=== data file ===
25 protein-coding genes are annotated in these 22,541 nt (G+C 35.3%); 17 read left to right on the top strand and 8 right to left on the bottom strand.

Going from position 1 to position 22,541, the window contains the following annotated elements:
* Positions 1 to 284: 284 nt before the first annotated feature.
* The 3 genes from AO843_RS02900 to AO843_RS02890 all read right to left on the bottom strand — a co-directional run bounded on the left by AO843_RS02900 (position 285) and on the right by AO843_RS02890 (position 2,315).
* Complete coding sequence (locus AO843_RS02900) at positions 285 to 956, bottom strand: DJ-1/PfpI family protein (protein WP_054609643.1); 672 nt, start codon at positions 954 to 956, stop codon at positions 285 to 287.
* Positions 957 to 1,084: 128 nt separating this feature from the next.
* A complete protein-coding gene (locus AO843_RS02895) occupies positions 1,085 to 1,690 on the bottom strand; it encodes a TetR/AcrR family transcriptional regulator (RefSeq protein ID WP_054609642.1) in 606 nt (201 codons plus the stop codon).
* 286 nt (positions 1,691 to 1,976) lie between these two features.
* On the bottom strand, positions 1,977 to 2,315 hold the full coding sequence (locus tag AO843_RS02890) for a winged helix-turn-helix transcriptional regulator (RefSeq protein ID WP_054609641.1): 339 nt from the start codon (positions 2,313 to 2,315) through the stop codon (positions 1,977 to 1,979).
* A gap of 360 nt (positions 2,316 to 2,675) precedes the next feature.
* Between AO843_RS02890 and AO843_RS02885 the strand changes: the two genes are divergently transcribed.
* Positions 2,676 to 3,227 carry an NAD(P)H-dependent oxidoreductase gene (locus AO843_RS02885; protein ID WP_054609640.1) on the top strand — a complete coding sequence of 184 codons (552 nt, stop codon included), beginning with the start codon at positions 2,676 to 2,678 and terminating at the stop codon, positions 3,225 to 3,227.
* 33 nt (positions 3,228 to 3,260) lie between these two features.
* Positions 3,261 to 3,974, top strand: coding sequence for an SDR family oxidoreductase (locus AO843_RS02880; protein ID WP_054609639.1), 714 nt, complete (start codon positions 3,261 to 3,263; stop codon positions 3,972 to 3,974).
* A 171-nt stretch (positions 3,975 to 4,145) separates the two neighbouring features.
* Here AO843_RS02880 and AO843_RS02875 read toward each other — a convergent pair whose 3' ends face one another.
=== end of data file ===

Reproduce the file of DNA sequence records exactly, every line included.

25 protein-coding genes are annotated in these 22,541 nt (G+C 35.3%); 17 read left to right on the top strand and 8 right to left on the bottom strand.

Going from position 1 to position 22,541, the window contains the following annotated elements:
* Positions 1 to 284: 284 nt before the first annotated feature.
* The 3 genes from AO843_RS02900 to AO843_RS02890 all read right to left on the bottom strand — a co-directional run bounded on the left by AO843_RS02900 (position 285) and on the right by AO843_RS02890 (position 2,315).
* Complete coding sequence (locus AO843_RS02900) at positions 285 to 956, bottom strand: DJ-1/PfpI family protein (protein WP_054609643.1); 672 nt, start codon at positions 954 to 956, stop codon at positions 285 to 287.
* Positions 957 to 1,084: 128 nt separating this feature from the next.
* A complete protein-coding gene (locus AO843_RS02895) occupies positions 1,085 to 1,690 on the bottom strand; it encodes a TetR/AcrR family transcriptional regulator (RefSeq protein ID WP_054609642.1) in 606 nt (201 codons plus the stop codon).
* 286 nt (positions 1,691 to 1,976) lie between these two features.
* On the bottom strand, positions 1,977 to 2,315 hold the full coding sequence (locus tag AO843_RS02890) for a winged helix-turn-helix transcriptional regulator (RefSeq protein ID WP_054609641.1): 339 nt from the start codon (positions 2,313 to 2,315) through the stop codon (positions 1,977 to 1,979).
* A gap of 360 nt (positions 2,316 to 2,675) precedes the next feature.
* Between AO843_RS02890 and AO843_RS02885 the strand changes: the two genes are divergently transcribed.
* Positions 2,676 to 3,227 carry an NAD(P)H-dependent oxidoreductase gene (locus AO843_RS02885; protein ID WP_054609640.1) on the top strand — a complete coding sequence of 184 codons (552 nt, stop codon included), beginning with the start codon at positions 2,676 to 2,678 and terminating at the stop codon, positions 3,225 to 3,227.
* 33 nt (positions 3,228 to 3,260) lie between these two features.
* Positions 3,261 to 3,974, top strand: coding sequence for an SDR family oxidoreductase (locus AO843_RS02880; protein ID WP_054609639.1), 714 nt, complete (start codon positions 3,261 to 3,263; stop codon positions 3,972 to 3,974).
* A 171-nt stretch (positions 3,975 to 4,145) separates the two neighbouring features.
* Here AO843_RS02880 and AO843_RS02875 read toward each other — a convergent pair whose 3' ends face one another.